Greater Manchester receives £16m from northern transport fund

The Manc The Manc - 22nd March 2021

Greater Manchester will enjoy the lion’s share of a new government transport grant being distributed to tram and light rail operators in Northern England.

The region will receive just under half of the overall £33m emergency funding pot – which has been created to support operators suffering reduced revenues as passenger numbers remain low in the national lockdown.

The Department for Transport (DfT) said the fund would help “ensure these vital services remain viable for the future as the country prepares to ease lockdown restrictions and people start travelling more frequently”.

Greater Manchester will receive more than £16 million from the grant – spread out over 11 weeks.

Money will also go to transport networks in Tyne & Wear (£8m); Sheffield (£2.4m); Nottingham (£4.1m); West Midlands (£1.7m); and Blackpool (£325,000).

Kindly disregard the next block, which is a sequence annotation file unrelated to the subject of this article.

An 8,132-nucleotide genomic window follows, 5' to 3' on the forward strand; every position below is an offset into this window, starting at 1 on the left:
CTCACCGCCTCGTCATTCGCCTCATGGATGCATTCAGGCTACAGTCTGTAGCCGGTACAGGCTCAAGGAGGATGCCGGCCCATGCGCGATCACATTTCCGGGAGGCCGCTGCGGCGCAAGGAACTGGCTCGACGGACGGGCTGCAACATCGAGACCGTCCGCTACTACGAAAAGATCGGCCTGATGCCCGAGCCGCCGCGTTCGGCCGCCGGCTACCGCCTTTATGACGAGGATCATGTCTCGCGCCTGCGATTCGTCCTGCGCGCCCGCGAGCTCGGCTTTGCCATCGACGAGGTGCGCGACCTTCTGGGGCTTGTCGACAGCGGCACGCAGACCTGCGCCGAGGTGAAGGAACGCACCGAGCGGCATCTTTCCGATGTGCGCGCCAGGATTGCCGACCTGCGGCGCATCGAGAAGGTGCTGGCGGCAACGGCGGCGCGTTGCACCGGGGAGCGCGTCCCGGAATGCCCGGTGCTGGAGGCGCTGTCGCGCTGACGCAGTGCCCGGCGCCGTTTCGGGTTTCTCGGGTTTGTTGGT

Chief Secretary to the Treasury Steve Barclay said: “At the start of this pandemic, we promised to do everything we could to support people and businesses. That includes making sure our country’s vital infrastructure is running for people who rely on it – such as key workers and those travelling to schools.

“[This] funding means thousands of people across the north of England and the Midlands can continue to travel on public transport when they need to, and that trams will be ready for when the country comes out of lockdown.”


Over 119 million journeys were taken by light rail or tram each year on systems outside of London prior to COVID-19.

However, passenger numbers have plummeted over the past year due to Stay At Home orders.

Back in April 2020, Mayor of Greater Manchester Andy Burnham revealed that the region’s Metrolink transport system was at risk of being “mothballed” due to low usage.


Emergency grants ultimately helped to keep the network running – and almost £200m in emergency funding has now been issued to tram/light rail systems since the start of the pandemic.

Featured image: David Dixon / Geograph